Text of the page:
TS should learn from Delhi how to tackle fevers

TS should learn from Delhi how to tackle fevers

'10 Weeks. 10 A M. 10 Minutes.' is written all over Delhi on hoardings and billboards.

"10 Weeks. 10 A M. 10 Minutes." is written all over Delhi on hoardings and billboards. When these hoardings came up not many knew the significance. But now they know what it is all about.

New Delhi has woken up to a new morning. Dengue cases are almost nil now. There is a huge relief across Delhi. Otherwise, this post-monsoon period would have seen, as in the past, a spurt in dengue cases and thousands of people would have fallen victim to it.

Dengue, chikungunya and viral fevers are the norm of the season. The States which are still unable to manage it should learn from Delhi. Even citizens cooperated in Delhi to the call of Arvind Kejriwal.

The Chief Minister appeared on all channels, FM radios and hoardings to call upon people to fight for 10 weeks against dengue at 10 am for about 10 minutes.

His advice was simple. Check for mosquito breeding grounds in and around your house and throw our clear still water. Or else, just add a few drops of oil to it to prevent mosquitoes from breeding in it.

Coupled with the excellent Mohalla Clinics that have sprouted in hundreds across the capital, the individual fight had become a success. Dengue virus is transmitted by female mosquitoes mainly of the species Aedes Aegypti and, to a lesser extent, Ae. albopictus.

This mosquito also transmits chikungunya, yellow fever and zika infection. Dengue is widespread throughout the tropics, with local variations in risk influenced by rainfall, temperature and unplanned rapid urbanisation.

A vast majority of cases are asymptomatic and hence the actual numbers of dengue cases are underreported, and many cases are misclassified. Over 3.9 billion people, in 128 countries, are at risk of infection with dengue viruses.

India remains vulnerable to these viruses. Delhi recorded the worst-ever outbreak of dengue in 2015. With over 15,867 cases and 60 deaths, the task at hand for all the stakeholders was daunting.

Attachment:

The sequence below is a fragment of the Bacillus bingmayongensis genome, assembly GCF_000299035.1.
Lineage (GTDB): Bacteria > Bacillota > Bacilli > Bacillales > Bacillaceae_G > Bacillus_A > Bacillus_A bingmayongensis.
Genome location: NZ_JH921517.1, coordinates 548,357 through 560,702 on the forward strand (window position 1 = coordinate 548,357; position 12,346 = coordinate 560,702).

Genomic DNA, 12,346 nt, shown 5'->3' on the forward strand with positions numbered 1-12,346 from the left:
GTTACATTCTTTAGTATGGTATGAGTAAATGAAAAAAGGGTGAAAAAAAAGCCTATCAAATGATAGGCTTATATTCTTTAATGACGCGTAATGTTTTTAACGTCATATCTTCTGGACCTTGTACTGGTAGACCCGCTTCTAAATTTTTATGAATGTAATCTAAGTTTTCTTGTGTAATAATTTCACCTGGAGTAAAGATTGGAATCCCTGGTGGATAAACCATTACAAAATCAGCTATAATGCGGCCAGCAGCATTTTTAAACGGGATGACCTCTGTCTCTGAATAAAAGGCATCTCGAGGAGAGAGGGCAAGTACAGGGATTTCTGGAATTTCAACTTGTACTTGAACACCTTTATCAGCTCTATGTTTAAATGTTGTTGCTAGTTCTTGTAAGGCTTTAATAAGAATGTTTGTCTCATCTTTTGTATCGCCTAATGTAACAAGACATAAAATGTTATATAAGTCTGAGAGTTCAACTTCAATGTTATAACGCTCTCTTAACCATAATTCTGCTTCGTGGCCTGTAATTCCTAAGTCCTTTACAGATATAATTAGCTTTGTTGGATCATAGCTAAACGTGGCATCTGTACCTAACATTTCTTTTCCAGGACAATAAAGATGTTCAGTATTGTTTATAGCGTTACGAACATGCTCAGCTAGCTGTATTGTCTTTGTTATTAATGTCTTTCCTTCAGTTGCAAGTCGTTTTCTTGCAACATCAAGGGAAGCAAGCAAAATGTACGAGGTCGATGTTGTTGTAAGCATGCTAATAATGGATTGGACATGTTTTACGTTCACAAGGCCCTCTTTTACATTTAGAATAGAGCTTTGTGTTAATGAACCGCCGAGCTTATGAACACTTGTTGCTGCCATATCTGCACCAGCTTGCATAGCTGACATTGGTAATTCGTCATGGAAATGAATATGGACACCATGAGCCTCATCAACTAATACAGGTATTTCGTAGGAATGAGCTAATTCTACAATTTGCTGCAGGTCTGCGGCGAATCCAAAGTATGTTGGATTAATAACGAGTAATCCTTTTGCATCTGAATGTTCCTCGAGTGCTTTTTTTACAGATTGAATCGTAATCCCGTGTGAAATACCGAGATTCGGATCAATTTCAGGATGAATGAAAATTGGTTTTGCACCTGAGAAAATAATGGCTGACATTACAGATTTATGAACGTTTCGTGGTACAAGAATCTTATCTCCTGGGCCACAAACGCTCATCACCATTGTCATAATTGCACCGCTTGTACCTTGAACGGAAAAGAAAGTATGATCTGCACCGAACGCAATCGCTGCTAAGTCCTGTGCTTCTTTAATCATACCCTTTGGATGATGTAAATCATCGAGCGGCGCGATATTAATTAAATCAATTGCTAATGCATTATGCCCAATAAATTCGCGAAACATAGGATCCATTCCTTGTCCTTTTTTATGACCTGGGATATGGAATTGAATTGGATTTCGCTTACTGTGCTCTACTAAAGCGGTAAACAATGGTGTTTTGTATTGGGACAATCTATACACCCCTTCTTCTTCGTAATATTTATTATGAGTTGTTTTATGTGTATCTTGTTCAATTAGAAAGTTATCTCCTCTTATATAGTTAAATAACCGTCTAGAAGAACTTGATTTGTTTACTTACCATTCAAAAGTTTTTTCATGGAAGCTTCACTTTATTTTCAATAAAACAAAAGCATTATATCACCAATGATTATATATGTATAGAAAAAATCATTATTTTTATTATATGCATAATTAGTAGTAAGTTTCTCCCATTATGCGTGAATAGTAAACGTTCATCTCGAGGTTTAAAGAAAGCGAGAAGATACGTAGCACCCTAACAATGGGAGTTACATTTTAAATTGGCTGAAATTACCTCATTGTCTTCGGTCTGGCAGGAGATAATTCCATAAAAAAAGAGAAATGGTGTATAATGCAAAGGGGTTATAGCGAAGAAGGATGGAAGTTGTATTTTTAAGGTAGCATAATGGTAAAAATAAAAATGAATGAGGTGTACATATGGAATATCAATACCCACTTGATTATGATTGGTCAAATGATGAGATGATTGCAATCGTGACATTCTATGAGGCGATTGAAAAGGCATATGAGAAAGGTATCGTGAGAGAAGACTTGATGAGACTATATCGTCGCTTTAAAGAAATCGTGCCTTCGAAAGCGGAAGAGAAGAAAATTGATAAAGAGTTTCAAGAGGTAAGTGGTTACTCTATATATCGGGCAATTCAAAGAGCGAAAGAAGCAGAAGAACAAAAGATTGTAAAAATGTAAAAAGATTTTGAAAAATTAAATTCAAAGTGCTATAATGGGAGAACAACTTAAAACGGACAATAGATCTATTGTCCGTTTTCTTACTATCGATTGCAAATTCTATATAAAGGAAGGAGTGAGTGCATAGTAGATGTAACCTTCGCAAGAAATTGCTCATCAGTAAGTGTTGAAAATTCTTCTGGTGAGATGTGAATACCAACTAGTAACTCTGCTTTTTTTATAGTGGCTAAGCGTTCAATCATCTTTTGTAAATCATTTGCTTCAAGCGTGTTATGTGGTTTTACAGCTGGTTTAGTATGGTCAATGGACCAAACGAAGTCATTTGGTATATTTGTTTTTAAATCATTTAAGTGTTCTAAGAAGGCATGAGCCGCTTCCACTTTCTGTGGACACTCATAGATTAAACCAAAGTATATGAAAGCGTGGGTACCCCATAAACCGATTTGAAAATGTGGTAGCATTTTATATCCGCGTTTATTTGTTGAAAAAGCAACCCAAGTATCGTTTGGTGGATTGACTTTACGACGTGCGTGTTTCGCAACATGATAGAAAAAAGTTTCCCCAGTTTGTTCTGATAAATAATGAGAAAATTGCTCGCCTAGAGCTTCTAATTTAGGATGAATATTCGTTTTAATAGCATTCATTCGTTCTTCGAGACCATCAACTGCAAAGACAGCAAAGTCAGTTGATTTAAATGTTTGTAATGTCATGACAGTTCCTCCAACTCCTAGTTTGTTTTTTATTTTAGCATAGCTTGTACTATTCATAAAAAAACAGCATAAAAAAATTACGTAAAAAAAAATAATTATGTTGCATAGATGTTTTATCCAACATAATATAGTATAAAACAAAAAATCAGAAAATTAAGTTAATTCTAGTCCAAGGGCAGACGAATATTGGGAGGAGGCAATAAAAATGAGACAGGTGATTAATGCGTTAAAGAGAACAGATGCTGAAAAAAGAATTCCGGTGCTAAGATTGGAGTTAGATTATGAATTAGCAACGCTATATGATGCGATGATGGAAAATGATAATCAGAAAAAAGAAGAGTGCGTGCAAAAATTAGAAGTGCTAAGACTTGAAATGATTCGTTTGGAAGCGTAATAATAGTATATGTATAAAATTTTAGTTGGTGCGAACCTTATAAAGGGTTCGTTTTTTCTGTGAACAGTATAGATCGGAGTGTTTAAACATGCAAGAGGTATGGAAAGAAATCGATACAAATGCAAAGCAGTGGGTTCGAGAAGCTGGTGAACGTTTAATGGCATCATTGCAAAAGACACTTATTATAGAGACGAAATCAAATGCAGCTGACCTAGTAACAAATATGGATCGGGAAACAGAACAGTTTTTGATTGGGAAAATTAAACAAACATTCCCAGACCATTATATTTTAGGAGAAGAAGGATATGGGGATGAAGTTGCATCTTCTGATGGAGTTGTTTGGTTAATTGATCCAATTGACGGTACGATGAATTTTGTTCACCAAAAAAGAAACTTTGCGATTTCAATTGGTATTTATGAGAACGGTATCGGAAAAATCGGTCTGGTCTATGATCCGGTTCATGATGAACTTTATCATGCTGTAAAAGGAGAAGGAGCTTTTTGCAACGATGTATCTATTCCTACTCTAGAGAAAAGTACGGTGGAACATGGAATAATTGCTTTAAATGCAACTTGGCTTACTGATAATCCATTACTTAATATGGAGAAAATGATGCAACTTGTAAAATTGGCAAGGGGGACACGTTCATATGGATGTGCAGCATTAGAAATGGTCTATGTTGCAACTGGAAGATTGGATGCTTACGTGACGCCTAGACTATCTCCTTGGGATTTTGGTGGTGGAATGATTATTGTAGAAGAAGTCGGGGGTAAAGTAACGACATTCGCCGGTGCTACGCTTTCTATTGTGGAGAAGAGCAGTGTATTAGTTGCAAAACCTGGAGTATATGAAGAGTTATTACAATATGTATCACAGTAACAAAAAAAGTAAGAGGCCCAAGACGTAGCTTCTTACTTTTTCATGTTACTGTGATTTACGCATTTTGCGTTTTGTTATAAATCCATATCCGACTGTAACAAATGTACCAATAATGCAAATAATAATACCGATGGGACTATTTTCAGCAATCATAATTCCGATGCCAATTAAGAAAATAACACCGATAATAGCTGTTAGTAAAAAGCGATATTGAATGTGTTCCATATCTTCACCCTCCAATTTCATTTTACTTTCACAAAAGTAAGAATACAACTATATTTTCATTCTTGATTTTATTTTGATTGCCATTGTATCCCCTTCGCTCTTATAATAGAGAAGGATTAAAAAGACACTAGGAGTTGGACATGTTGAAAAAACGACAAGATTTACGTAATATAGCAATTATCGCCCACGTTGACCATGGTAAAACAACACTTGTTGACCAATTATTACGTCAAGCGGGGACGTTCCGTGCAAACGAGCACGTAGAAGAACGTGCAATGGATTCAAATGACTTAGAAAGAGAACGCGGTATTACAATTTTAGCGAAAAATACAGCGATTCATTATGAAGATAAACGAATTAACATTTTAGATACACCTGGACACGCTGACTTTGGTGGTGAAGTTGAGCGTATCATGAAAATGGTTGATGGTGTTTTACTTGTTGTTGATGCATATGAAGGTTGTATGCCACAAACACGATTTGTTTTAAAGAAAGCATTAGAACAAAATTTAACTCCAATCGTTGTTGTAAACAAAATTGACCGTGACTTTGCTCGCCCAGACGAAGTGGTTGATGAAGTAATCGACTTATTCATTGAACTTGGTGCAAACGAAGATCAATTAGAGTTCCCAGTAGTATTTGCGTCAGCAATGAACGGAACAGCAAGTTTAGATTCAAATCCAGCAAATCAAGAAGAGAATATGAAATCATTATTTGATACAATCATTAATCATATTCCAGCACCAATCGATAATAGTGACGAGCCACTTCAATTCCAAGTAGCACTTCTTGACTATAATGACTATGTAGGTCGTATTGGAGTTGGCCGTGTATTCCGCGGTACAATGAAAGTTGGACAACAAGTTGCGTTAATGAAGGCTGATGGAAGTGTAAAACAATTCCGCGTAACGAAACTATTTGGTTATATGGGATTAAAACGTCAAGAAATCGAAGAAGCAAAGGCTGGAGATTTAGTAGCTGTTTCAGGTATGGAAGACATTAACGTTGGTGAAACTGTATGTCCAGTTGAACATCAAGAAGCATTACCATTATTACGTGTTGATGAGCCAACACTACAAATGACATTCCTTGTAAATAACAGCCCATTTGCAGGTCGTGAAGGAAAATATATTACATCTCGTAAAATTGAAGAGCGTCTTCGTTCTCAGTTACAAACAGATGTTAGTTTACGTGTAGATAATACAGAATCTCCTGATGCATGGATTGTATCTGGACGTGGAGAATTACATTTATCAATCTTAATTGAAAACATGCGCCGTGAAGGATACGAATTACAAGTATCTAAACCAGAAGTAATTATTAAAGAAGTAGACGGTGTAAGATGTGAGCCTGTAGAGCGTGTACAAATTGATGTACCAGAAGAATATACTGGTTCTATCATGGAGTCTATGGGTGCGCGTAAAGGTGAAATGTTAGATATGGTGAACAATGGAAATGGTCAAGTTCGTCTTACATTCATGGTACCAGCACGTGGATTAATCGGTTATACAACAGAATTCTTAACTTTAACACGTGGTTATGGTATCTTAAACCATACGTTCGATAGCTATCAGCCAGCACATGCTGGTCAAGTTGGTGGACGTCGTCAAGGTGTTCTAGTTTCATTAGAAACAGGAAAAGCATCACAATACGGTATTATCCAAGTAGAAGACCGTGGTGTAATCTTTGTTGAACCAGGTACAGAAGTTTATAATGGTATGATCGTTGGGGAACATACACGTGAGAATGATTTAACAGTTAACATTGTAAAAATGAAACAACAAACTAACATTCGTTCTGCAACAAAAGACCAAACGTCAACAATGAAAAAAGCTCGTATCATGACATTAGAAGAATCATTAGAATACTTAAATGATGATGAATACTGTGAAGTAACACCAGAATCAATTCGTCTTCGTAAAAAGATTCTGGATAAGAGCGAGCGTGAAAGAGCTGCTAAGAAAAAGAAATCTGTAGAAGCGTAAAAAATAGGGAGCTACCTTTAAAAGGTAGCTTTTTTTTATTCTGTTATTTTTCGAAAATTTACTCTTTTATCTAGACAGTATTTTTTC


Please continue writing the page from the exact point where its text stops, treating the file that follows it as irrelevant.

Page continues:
While India as a whole and Tamil Nadu, Kerala, Karnataka, Punjab and West Bengal, in particular, saw a significant rise in number of dengue cases (99,913 in 2015, 1,29,166 in 2016 and 1,88,401 in 2017), Delhi, on the other hand has shown a steady decline with 80 percent reduction in the number of reported cases.

The Confederation of Medical Association of Asia and Oceania has commended the job of the Delhi government in tackling the fevers. It is really commendable because the government has gone to a great length in tackling the menace.

Workshops had been organised in large number to prepare doctors for handling the situation. All clinics were provided with the required logistics including beds, bed nets, IV fluids, medicines etc. It also has capped the charges for tests at Rs 50 for platelet count test and Rs 600 for NSI Elisa test.

In addition, the Health Department workers kept visiting each and every household to check for possible mosquito breeding grounds. Who says war against mosquitoes is pointless? If there is a political will, there is a way.

Does anyone in Telangana government listen? A team of officials and corporators had come and gone long back to Delhi to study the Mohalla Clinics. Any use?

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